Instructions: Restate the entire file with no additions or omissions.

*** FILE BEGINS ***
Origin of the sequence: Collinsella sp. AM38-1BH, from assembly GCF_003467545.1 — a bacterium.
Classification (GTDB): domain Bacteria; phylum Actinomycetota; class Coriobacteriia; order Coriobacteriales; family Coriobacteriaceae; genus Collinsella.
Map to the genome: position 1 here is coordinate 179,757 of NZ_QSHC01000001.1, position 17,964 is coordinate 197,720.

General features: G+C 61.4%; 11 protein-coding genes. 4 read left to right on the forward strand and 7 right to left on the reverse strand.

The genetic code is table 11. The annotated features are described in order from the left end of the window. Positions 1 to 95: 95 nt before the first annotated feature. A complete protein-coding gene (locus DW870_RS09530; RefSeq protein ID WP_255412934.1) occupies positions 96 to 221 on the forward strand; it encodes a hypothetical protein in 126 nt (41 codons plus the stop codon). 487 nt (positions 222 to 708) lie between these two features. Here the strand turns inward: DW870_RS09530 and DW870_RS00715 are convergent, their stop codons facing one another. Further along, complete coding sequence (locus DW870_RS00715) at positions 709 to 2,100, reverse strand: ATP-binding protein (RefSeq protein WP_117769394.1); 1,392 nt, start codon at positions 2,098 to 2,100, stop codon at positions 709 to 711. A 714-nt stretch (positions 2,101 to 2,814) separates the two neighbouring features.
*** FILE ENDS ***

Origin of the sequence: Collinsella sp. AM38-1BH, from assembly GCF_003467545.1 — a bacterium.
Classification (GTDB): domain Bacteria; phylum Actinomycetota; class Coriobacteriia; order Coriobacteriales; family Coriobacteriaceae; genus Collinsella.
Map to the genome: position 1 here is coordinate 179,757 of NZ_QSHC01000001.1, position 17,964 is coordinate 197,720.

General features: G+C 61.4%; 11 protein-coding genes. 4 read left to right on the forward strand and 7 right to left on the reverse strand.

The genetic code is table 11. The annotated features are described in order from the left end of the window. Positions 1 to 95: 95 nt before the first annotated feature. A complete protein-coding gene (locus DW870_RS09530; RefSeq protein ID WP_255412934.1) occupies positions 96 to 221 on the forward strand; it encodes a hypothetical protein in 126 nt (41 codons plus the stop codon). 487 nt (positions 222 to 708) lie between these two features. Here the strand turns inward: DW870_RS09530 and DW870_RS00715 are convergent, their stop codons facing one another. Further along, complete coding sequence (locus DW870_RS00715) at positions 709 to 2,100, reverse strand: ATP-binding protein (RefSeq protein WP_117769394.1); 1,392 nt, start codon at positions 2,098 to 2,100, stop codon at positions 709 to 711. A 714-nt stretch (positions 2,101 to 2,814) separates the two neighbouring features.